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The Tel Aviv-based agtech company closed a seed round led by Jerusalem Venture Partners. (BetaKit)

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Talking point: Greeneye Technology uses artificial intelligence to identify weeds from crops and spray them in real time. Founded in 2017, the company was part of Techstars’ 2018 artificial intelligence program in Montreal and has since set up an office in the city. Panache Ventures participated in the startup’s pre-seed round in December 2018. Greeneye said the new funds will be used to commercialize its technology and expand its research and development, as well as its strategic partnerships.

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The seed-stage venture capital fund’s investors include the Yukon government and seven Yukon First Nations, who invested a combined $5 million. Other investors include Alberta Enterprise, Fonds de solidarité FTQ, Investissement Québec and institutional investors like the National Bank of Canada, BMO and Telus. (The Logic)

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Talking point: This is the first time a syndicate of Yukon First Nations has invested in a venture capital fund. Yukon’s government is trying to expand the territory’s economy beyond resources and tourism, and Panache has pledged to develop Yukon’s tech startups as part of the deal—the firm recently backed Whitehorse-based software company Proof, and has committed to visiting the territory frequently to advise startups and angel investors. While its tech sector is small, with around 10 to 20 tech startups, the government is betting on Panache’s focus on seed-stage investments. It is the only national startup fund focusing on that stage; Canada’s VC scene is gravitating toward later-stage companies, with megadeals (those worth more than $50 million) making up a growing portion of total VC investment since 2016.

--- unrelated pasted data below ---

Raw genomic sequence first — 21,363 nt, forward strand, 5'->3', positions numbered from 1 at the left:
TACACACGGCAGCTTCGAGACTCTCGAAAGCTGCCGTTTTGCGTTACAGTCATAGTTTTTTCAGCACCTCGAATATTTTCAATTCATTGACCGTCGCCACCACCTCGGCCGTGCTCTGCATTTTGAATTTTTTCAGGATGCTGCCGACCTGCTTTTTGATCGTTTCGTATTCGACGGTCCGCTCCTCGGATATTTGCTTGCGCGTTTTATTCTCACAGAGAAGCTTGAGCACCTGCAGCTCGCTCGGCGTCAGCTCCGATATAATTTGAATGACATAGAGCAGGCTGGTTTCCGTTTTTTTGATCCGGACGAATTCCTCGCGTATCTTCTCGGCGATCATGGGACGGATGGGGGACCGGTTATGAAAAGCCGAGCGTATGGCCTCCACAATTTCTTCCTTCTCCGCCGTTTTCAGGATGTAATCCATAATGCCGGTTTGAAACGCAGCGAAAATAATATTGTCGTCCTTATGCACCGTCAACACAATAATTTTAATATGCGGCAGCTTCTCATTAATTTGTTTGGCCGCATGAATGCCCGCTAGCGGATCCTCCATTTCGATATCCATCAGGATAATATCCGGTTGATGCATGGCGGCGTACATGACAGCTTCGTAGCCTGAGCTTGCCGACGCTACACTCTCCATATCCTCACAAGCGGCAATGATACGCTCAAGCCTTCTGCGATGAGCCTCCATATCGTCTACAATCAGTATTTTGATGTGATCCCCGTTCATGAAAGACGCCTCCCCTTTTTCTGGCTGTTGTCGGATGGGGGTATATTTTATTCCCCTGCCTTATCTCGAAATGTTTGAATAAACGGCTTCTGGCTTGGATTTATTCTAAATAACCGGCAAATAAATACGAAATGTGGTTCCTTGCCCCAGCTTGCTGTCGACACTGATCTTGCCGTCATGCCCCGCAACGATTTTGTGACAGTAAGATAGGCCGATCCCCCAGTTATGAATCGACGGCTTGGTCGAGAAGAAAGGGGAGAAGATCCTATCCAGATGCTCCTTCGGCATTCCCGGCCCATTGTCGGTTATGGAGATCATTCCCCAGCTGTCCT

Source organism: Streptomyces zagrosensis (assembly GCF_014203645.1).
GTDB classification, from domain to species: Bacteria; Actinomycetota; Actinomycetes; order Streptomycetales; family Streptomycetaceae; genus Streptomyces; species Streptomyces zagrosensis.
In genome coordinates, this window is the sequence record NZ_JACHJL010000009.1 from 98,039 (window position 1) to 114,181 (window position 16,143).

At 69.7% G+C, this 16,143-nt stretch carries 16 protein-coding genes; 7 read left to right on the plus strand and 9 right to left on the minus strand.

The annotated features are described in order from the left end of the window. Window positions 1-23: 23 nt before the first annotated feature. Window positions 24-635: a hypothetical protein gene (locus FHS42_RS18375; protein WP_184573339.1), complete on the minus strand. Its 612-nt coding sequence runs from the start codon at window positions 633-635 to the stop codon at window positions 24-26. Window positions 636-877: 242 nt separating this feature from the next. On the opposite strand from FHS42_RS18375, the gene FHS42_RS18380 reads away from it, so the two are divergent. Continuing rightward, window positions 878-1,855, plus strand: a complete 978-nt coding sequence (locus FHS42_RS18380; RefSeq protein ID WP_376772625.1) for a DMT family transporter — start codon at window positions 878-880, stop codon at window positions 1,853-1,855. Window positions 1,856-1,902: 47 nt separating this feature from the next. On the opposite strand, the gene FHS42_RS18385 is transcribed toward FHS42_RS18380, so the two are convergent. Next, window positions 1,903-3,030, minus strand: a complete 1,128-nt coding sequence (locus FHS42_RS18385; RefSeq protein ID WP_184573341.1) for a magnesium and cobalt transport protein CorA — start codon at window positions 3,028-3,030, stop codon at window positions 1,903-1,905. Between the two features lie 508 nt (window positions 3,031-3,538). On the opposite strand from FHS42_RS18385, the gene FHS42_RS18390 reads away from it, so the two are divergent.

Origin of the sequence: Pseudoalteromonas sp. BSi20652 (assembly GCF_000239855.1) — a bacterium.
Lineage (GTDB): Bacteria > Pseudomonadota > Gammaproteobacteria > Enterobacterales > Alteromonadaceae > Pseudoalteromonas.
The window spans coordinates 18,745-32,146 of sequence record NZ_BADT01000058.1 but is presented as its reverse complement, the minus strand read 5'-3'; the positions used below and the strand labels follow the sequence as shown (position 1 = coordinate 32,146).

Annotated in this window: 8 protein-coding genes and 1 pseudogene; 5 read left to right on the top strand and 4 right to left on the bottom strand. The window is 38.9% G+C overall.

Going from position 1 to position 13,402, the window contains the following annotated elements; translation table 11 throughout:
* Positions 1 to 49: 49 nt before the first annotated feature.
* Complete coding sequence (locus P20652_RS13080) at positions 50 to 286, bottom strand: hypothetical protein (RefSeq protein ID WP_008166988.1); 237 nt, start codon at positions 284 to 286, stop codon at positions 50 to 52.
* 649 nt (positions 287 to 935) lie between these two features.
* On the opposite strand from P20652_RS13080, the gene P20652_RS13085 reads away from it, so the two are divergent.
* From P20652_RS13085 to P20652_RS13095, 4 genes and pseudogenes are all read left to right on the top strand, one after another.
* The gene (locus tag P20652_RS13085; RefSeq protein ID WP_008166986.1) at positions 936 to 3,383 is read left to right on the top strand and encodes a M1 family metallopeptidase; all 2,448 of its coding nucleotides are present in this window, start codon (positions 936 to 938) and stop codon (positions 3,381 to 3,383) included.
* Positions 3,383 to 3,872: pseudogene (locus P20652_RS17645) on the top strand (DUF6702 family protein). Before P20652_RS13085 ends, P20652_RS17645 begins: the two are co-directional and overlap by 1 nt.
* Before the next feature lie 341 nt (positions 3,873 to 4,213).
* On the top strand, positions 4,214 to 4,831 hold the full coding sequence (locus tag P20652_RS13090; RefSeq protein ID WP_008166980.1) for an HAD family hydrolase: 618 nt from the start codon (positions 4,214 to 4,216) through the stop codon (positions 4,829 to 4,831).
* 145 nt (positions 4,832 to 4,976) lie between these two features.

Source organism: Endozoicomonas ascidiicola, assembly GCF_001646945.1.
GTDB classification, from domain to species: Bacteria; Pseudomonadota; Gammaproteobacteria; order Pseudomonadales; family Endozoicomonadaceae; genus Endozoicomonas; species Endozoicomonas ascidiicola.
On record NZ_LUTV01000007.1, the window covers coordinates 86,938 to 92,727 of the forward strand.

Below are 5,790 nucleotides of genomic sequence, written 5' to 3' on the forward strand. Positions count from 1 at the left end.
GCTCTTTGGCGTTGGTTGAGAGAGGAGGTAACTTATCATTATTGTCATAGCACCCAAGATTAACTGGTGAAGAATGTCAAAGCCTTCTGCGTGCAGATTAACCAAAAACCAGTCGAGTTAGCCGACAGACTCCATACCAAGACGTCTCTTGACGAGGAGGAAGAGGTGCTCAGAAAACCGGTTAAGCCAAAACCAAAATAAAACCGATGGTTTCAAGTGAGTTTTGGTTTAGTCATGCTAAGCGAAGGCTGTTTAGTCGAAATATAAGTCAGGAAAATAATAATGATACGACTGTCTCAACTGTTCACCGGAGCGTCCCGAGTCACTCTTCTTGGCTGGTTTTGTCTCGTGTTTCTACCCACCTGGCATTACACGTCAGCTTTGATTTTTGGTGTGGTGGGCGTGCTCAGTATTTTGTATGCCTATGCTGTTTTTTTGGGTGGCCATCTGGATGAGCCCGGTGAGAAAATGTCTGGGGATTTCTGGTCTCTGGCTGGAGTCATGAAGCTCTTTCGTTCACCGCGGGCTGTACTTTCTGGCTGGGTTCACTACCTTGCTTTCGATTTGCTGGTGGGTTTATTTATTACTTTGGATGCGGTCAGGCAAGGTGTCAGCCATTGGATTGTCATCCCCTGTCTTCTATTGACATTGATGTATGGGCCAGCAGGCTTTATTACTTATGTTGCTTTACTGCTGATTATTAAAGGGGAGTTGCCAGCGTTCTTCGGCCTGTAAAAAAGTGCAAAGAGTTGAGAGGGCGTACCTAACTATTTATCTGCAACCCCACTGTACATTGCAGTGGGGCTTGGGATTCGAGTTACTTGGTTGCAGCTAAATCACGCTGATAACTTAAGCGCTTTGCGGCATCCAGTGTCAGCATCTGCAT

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Baltimore-based Resolve Growth Partners led the round, with participation from Salesforce Ventures and Panache Ventures. Acto sells an analytics platform for doctors and life sciences salespeople. (The Logic)

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Talking point: Acto is using the funding to launch an AI tool to help healthcare workers find details on drugs and medical devices. The firm has raised US$14.1 million so far. It closed this round in April but delayed announcing partially due to the pandemic. Salesforce Ventures announced a US$100 million fund for Canada in May 2018. This is the fund’s second recent announcement of a Canadian investment, following its July backing of Kitchener-Waterloo-based Bridgit.

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Luge Capital, Panache Ventures and Intact Ventures also invested in Flinks, which is looking to open a U.S. office with the funds and double its 65-person staff in the next few months. (Betakit)

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Talking point: Flinks is also planning to use the funds for a new wealth management product. That’s a crowded, but lucrative, area of focus for a number of Canadian fintechs. In January, The Logic reported that Toronto fintech d1g1t was expanding to the U.S. after passing $50 billion in assets under management in part by partnering with large financial institutions. Flinks is taking a similar approach, and has relationships with several members of the Big Five banks in addition to projects it’s working on with National Bank. Flinks’s raise is the latest example of how fintechs continue to attract investors despite the pandemic. In London, for example, 39 per cent of all tech investment in 2020 so far went to fintechs.